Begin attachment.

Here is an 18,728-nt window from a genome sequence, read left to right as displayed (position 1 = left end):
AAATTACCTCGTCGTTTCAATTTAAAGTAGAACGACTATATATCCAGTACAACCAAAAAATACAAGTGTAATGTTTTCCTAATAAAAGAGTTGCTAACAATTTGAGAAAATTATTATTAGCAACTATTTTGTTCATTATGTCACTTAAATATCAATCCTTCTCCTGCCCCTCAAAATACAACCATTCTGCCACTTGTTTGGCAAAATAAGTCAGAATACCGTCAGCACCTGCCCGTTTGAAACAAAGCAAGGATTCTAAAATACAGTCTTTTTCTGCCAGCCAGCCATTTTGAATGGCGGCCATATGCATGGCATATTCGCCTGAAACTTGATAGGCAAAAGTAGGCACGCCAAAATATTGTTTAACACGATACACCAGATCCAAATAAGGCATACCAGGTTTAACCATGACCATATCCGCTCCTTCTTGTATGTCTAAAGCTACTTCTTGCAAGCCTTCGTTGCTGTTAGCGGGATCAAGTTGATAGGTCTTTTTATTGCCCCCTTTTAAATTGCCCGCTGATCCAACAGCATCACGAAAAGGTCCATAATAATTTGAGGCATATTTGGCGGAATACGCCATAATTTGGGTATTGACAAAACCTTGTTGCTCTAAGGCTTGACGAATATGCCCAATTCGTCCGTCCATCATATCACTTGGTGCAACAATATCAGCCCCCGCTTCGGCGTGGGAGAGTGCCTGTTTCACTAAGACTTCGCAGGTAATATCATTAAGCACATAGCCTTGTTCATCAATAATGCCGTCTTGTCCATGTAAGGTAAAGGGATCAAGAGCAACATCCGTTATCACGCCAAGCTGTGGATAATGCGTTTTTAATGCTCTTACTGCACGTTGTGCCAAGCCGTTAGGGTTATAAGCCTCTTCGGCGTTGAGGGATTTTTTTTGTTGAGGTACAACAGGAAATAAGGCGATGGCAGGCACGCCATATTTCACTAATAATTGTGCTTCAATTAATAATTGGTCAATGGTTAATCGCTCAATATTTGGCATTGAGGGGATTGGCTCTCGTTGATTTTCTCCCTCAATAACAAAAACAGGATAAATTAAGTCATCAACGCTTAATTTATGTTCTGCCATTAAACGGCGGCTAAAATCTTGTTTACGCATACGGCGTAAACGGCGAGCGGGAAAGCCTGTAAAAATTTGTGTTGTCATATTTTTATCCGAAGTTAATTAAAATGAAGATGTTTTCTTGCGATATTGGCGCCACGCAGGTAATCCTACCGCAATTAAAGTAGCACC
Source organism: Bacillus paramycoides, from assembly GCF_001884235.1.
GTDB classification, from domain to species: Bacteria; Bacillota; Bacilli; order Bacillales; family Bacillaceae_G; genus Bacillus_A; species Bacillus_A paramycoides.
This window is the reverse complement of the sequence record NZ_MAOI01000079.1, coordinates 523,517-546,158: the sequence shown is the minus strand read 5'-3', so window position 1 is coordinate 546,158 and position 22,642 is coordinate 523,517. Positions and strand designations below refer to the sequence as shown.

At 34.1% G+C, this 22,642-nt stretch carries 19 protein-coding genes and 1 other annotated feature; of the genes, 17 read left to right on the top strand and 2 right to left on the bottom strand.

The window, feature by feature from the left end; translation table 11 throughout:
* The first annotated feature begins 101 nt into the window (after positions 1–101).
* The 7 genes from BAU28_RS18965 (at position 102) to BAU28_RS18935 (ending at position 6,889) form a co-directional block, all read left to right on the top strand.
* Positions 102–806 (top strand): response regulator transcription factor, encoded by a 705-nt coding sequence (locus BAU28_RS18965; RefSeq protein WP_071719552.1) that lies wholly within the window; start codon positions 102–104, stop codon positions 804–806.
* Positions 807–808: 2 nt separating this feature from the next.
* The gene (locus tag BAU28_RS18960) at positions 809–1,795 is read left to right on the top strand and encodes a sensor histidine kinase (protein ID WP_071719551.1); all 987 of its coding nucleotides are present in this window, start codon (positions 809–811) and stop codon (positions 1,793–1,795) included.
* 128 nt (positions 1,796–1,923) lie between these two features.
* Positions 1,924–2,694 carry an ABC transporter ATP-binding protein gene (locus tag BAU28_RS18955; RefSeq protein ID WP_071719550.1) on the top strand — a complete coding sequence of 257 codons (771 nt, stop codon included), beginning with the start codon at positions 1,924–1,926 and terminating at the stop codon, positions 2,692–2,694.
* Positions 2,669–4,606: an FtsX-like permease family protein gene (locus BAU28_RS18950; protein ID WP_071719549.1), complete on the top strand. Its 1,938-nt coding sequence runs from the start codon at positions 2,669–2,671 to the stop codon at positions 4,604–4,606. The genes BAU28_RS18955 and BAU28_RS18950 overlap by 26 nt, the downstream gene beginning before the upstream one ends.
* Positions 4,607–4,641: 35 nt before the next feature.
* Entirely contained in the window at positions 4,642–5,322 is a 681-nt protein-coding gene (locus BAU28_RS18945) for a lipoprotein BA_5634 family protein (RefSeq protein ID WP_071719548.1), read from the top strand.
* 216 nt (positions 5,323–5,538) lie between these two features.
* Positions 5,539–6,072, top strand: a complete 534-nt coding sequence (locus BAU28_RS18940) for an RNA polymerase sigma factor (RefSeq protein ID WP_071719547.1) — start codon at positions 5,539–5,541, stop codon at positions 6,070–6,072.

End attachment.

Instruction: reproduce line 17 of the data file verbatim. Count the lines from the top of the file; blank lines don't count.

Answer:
* Entirely contained in the window at positions 4,642–5,322 is a 681-nt protein-coding gene (locus BAU28_RS18945) for a lipoprotein BA_5634 family protein (RefSeq protein ID WP_071719548.1), read from the top strand.